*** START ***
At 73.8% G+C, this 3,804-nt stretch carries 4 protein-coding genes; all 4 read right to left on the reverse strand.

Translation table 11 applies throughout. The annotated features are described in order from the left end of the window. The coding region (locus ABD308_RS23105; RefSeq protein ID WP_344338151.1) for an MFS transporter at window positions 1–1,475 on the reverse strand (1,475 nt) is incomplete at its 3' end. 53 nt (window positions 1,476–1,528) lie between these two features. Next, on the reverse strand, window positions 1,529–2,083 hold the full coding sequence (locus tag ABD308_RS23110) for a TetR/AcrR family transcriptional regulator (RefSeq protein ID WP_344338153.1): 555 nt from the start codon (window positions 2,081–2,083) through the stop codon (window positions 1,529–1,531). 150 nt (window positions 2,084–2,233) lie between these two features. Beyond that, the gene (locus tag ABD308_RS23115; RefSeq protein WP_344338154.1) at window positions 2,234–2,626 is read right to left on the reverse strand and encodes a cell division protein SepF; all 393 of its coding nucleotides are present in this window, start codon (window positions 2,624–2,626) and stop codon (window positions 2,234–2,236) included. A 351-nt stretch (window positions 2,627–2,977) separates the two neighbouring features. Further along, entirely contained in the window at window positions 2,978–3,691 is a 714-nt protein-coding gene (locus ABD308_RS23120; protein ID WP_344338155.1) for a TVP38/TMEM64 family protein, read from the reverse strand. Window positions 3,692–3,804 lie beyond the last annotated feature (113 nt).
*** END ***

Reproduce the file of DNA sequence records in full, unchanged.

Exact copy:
At 73.8% G+C, this 3,804-nt stretch carries 4 protein-coding genes; all 4 read right to left on the reverse strand.

Translation table 11 applies throughout. The annotated features are described in order from the left end of the window. The coding region (locus ABD308_RS23105; RefSeq protein ID WP_344338151.1) for an MFS transporter at window positions 1–1,475 on the reverse strand (1,475 nt) is incomplete at its 3' end. 53 nt (window positions 1,476–1,528) lie between these two features. Next, on the reverse strand, window positions 1,529–2,083 hold the full coding sequence (locus tag ABD308_RS23110) for a TetR/AcrR family transcriptional regulator (RefSeq protein ID WP_344338153.1): 555 nt from the start codon (window positions 2,081–2,083) through the stop codon (window positions 1,529–1,531). 150 nt (window positions 2,084–2,233) lie between these two features. Beyond that, the gene (locus tag ABD308_RS23115; RefSeq protein WP_344338154.1) at window positions 2,234–2,626 is read right to left on the reverse strand and encodes a cell division protein SepF; all 393 of its coding nucleotides are present in this window, start codon (window positions 2,624–2,626) and stop codon (window positions 2,234–2,236) included. A 351-nt stretch (window positions 2,627–2,977) separates the two neighbouring features. Further along, entirely contained in the window at window positions 2,978–3,691 is a 714-nt protein-coding gene (locus ABD308_RS23120; protein ID WP_344338155.1) for a TVP38/TMEM64 family protein, read from the reverse strand. Window positions 3,692–3,804 lie beyond the last annotated feature (113 nt).